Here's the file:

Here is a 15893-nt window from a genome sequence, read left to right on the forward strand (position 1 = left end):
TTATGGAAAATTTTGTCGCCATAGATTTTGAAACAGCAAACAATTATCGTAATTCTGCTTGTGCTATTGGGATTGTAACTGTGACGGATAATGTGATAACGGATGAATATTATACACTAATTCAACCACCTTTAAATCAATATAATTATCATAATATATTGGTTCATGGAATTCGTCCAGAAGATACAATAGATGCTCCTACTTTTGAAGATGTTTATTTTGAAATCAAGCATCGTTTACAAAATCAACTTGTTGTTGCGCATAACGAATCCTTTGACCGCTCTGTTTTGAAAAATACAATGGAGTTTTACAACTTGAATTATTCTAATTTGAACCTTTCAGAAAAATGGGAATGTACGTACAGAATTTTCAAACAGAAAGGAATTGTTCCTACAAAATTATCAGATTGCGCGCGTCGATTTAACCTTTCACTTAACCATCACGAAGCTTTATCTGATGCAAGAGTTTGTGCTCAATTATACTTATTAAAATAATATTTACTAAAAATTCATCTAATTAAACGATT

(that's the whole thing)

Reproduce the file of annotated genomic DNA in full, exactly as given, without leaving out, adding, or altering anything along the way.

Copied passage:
Here is a 15893-nt window from a genome sequence, read left to right on the forward strand (position 1 = left end):
TTATGGAAAATTTTGTCGCCATAGATTTTGAAACAGCAAACAATTATCGTAATTCTGCTTGTGCTATTGGGATTGTAACTGTGACGGATAATGTGATAACGGATGAATATTATACACTAATTCAACCACCTTTAAATCAATATAATTATCATAATATATTGGTTCATGGAATTCGTCCAGAAGATACAATAGATGCTCCTACTTTTGAAGATGTTTATTTTGAAATCAAGCATCGTTTACAAAATCAACTTGTTGTTGCGCATAACGAATCCTTTGACCGCTCTGTTTTGAAAAATACAATGGAGTTTTACAACTTGAATTATTCTAATTTGAACCTTTCAGAAAAATGGGAATGTACGTACAGAATTTTCAAACAGAAAGGAATTGTTCCTACAAAATTATCAGATTGCGCGCGTCGATTTAACCTTTCACTTAACCATCACGAAGCTTTATCTGATGCAAGAGTTTGTGCTCAATTATACTTATTAAAATAATATTTACTAAAAATTCATCTAATTAAACGATT